Friday, January 13, 2017

library organization

Over the years, I've had many different ideas for organizing my classroom library. For the better part of my first 5 years, I didn't really pay any attention to it, an so similarly, neither did the students. Then, in grad school I got that the library is the heartbeat of your classroom, and that the more effort and energy you put into it, the more the students would use it. The library really is a great reflection of a teacher's beliefs about student-selected independent reading!

In the past, I had lots of baskets of books, by genre, by author, by topic, and so on. The baskets were numbered so it made reorganizing it easy for students to help with. Here's a pic from my library back in 2009, not exactly up close, but you get the idea:

Since coming back to the middle school, I have been able to rethink the library again. I decided I didn't want to use the numbering system because I wanted kids to be thinking about genres more. So, I got some color coding labels and here is what I came up with:

Pink labels represent fiction.
Green labels represent nonfiction.
Yellow labels represent poetry.

Then, within each color, I also label a more specific genre:

Fantasy, with an F on the pink label --

Realistic Fiction, with an RF on the pink label --

Informational Nonfiction, with an I on the green label --
I also have biography, which is not pictured here.

Poetry, just a P for poetry on the yellow label --

And this year, one of my new additions in fiction, Young Adult, with a YA on the pink label --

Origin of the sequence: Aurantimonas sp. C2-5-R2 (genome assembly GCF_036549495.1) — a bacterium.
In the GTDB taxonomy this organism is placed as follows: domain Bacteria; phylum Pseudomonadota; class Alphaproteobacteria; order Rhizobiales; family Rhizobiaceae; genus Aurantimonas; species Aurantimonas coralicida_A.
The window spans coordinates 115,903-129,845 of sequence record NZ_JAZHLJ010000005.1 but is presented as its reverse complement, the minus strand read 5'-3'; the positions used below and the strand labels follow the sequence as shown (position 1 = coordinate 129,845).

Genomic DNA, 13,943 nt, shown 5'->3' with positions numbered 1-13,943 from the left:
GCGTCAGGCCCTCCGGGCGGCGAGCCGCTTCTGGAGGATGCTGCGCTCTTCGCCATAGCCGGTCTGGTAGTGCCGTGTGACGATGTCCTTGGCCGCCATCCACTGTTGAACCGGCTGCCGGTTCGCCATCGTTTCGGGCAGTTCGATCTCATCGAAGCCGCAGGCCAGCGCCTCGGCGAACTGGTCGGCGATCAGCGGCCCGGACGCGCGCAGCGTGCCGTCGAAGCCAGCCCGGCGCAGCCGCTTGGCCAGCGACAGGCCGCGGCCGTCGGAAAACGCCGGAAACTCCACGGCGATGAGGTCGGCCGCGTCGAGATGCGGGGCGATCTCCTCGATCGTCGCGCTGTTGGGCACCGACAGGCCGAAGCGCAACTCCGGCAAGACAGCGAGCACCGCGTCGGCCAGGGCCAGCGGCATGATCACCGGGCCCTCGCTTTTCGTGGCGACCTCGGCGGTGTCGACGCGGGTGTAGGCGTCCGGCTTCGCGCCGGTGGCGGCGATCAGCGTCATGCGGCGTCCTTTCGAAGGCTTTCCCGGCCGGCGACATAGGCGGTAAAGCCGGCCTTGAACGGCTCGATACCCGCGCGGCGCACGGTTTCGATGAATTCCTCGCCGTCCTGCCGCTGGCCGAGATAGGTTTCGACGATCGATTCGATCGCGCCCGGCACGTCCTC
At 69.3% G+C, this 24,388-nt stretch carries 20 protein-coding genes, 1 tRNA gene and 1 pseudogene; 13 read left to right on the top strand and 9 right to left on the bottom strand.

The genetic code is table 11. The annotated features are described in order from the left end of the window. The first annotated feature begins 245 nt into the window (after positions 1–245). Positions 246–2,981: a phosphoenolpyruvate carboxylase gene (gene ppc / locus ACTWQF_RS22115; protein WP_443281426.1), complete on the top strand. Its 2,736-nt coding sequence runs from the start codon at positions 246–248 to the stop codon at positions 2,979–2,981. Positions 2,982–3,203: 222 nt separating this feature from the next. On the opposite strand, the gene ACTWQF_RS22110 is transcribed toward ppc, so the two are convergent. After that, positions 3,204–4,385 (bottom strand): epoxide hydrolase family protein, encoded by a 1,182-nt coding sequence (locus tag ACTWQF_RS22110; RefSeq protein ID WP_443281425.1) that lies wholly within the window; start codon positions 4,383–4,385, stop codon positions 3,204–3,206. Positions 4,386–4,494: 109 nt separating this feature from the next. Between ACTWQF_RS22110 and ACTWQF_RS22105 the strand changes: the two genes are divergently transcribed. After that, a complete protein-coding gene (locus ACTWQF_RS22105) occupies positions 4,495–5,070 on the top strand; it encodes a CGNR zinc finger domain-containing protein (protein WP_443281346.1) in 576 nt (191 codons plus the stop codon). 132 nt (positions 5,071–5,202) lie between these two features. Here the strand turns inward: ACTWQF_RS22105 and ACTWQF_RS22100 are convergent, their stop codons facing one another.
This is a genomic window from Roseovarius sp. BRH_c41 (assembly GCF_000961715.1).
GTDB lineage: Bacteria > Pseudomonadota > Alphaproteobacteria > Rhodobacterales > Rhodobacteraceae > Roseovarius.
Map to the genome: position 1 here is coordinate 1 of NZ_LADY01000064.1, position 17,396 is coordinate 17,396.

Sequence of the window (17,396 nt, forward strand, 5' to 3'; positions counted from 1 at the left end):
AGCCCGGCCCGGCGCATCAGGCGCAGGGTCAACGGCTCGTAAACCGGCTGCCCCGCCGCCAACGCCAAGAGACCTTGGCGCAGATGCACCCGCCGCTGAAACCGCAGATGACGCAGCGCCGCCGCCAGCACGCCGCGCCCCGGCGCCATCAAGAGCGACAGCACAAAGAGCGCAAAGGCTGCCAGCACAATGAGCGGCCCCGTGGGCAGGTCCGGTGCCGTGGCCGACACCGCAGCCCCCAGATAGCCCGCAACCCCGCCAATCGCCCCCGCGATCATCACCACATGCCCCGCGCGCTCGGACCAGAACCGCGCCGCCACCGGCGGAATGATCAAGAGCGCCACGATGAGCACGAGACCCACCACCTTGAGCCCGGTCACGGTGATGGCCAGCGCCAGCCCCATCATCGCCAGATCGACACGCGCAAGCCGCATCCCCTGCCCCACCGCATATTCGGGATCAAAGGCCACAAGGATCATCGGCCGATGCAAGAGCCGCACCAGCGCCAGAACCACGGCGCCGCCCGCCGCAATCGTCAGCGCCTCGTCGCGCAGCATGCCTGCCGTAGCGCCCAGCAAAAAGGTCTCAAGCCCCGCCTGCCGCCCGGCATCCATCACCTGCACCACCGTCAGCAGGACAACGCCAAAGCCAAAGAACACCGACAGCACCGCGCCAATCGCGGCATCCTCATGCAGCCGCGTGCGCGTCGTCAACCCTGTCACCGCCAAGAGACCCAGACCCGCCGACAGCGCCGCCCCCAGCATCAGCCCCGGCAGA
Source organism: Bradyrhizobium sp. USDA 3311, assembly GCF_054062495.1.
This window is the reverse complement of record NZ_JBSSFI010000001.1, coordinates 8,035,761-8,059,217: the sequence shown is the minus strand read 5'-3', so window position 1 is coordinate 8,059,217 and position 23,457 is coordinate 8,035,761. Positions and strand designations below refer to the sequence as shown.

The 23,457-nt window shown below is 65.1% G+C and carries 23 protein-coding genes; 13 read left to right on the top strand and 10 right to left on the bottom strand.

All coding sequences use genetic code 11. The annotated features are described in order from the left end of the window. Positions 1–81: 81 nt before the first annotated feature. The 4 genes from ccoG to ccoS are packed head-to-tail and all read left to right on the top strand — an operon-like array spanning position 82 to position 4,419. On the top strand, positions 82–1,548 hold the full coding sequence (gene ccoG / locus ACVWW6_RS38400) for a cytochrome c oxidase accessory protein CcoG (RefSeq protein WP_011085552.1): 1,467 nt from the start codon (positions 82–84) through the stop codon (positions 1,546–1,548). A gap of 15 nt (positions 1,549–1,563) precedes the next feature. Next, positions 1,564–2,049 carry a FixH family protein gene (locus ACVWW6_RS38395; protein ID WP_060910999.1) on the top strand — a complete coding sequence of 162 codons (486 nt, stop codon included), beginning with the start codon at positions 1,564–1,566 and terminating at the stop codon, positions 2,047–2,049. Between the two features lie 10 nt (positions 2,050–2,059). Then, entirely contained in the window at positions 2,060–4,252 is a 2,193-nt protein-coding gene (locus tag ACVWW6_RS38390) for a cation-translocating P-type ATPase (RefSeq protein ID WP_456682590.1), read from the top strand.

I started to get some of my old books out of the basement (they were stored at home while I was at the elementary school) and I'm finding that I still might need some baskets. I have a bunch of the Percy Jackson books, Harry Potter, and Cirque du Freak that should probably stay together, but I'm glad I've got this color coding and genre listed on the spine of the books.

I'm just reminded that it takes time for students to get into the books. I was so excited to have all these new YA books for kids, but then no one was reading them. Beautiful, brand new books, mostly hardcover! Some of my seventh and eighth graders are still going back to the Wimpy Kid and Big Nate books, which are fine, but with the elementary perspective I now have, I know that kiddos in third and fourth grade read those, and so what I want for my kids is to be reading books that are more age appropriate.

So, we will continue with our book talks, and I will keep pushing kids to try new books. It's one thing to hear a book talk from your teacher. It's another when a friend recommends a book.

How is your library looking this year? Any new insights into organizational tips? I'd love to hear about them in the comments!

Happy Friday!


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